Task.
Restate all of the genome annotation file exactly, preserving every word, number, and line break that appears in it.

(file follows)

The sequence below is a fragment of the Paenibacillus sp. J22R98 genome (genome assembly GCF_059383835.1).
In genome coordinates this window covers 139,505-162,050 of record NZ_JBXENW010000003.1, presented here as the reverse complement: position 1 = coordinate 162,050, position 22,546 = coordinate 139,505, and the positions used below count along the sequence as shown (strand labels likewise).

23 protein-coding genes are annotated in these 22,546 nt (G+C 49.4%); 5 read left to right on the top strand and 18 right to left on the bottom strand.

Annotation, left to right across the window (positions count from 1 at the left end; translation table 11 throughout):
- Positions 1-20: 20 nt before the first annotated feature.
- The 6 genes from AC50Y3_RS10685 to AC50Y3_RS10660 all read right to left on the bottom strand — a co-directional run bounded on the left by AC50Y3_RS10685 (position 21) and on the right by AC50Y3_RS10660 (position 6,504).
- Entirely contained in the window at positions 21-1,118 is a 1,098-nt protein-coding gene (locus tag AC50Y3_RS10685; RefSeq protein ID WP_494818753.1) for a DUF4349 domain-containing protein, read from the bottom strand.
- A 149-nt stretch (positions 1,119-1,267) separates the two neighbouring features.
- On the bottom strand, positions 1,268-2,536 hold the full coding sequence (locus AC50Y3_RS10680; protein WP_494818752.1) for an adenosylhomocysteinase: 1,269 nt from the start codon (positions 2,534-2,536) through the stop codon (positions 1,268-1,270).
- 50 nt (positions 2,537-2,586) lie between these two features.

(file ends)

The sequence below is a fragment of the Paenibacillus sp. J22R98 genome (genome assembly GCF_059383835.1).
In genome coordinates this window covers 139,505-162,050 of record NZ_JBXENW010000003.1, presented here as the reverse complement: position 1 = coordinate 162,050, position 22,546 = coordinate 139,505, and the positions used below count along the sequence as shown (strand labels likewise).

23 protein-coding genes are annotated in these 22,546 nt (G+C 49.4%); 5 read left to right on the top strand and 18 right to left on the bottom strand.

Annotation, left to right across the window (positions count from 1 at the left end; translation table 11 throughout):
- Positions 1-20: 20 nt before the first annotated feature.
- The 6 genes from AC50Y3_RS10685 to AC50Y3_RS10660 all read right to left on the bottom strand — a co-directional run bounded on the left by AC50Y3_RS10685 (position 21) and on the right by AC50Y3_RS10660 (position 6,504).
- Entirely contained in the window at positions 21-1,118 is a 1,098-nt protein-coding gene (locus tag AC50Y3_RS10685; RefSeq protein ID WP_494818753.1) for a DUF4349 domain-containing protein, read from the bottom strand.
- A 149-nt stretch (positions 1,119-1,267) separates the two neighbouring features.
- On the bottom strand, positions 1,268-2,536 hold the full coding sequence (locus AC50Y3_RS10680; protein WP_494818752.1) for an adenosylhomocysteinase: 1,269 nt from the start codon (positions 2,534-2,536) through the stop codon (positions 1,268-1,270).
- 50 nt (positions 2,537-2,586) lie between these two features.